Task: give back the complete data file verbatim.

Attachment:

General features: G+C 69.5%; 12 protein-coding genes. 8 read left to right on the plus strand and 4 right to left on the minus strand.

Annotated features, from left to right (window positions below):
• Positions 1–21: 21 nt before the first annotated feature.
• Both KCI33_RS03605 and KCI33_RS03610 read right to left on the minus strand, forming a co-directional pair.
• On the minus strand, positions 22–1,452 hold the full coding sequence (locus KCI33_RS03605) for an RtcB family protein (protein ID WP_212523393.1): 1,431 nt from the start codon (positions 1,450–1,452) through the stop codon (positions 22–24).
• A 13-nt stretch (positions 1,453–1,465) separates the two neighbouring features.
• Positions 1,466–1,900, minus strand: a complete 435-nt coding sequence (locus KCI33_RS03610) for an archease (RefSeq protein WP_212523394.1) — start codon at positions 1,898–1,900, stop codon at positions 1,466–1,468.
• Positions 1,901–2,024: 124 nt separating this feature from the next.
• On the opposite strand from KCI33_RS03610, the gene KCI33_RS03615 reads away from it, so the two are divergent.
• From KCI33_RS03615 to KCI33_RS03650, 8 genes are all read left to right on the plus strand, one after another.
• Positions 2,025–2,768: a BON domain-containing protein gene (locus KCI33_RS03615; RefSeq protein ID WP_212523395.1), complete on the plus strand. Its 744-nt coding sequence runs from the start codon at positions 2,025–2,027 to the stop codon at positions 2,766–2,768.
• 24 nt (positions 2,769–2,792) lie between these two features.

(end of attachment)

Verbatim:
General features: G+C 69.5%; 12 protein-coding genes. 8 read left to right on the plus strand and 4 right to left on the minus strand.

Annotated features, from left to right (window positions below):
• Positions 1–21: 21 nt before the first annotated feature.
• Both KCI33_RS03605 and KCI33_RS03610 read right to left on the minus strand, forming a co-directional pair.
• On the minus strand, positions 22–1,452 hold the full coding sequence (locus KCI33_RS03605) for an RtcB family protein (protein ID WP_212523393.1): 1,431 nt from the start codon (positions 1,450–1,452) through the stop codon (positions 22–24).
• A 13-nt stretch (positions 1,453–1,465) separates the two neighbouring features.
• Positions 1,466–1,900, minus strand: a complete 435-nt coding sequence (locus KCI33_RS03610) for an archease (RefSeq protein WP_212523394.1) — start codon at positions 1,898–1,900, stop codon at positions 1,466–1,468.
• Positions 1,901–2,024: 124 nt separating this feature from the next.
• On the opposite strand from KCI33_RS03610, the gene KCI33_RS03615 reads away from it, so the two are divergent.
• From KCI33_RS03615 to KCI33_RS03650, 8 genes are all read left to right on the plus strand, one after another.
• Positions 2,025–2,768: a BON domain-containing protein gene (locus KCI33_RS03615; RefSeq protein ID WP_212523395.1), complete on the plus strand. Its 744-nt coding sequence runs from the start codon at positions 2,025–2,027 to the stop codon at positions 2,766–2,768.
• 24 nt (positions 2,769–2,792) lie between these two features.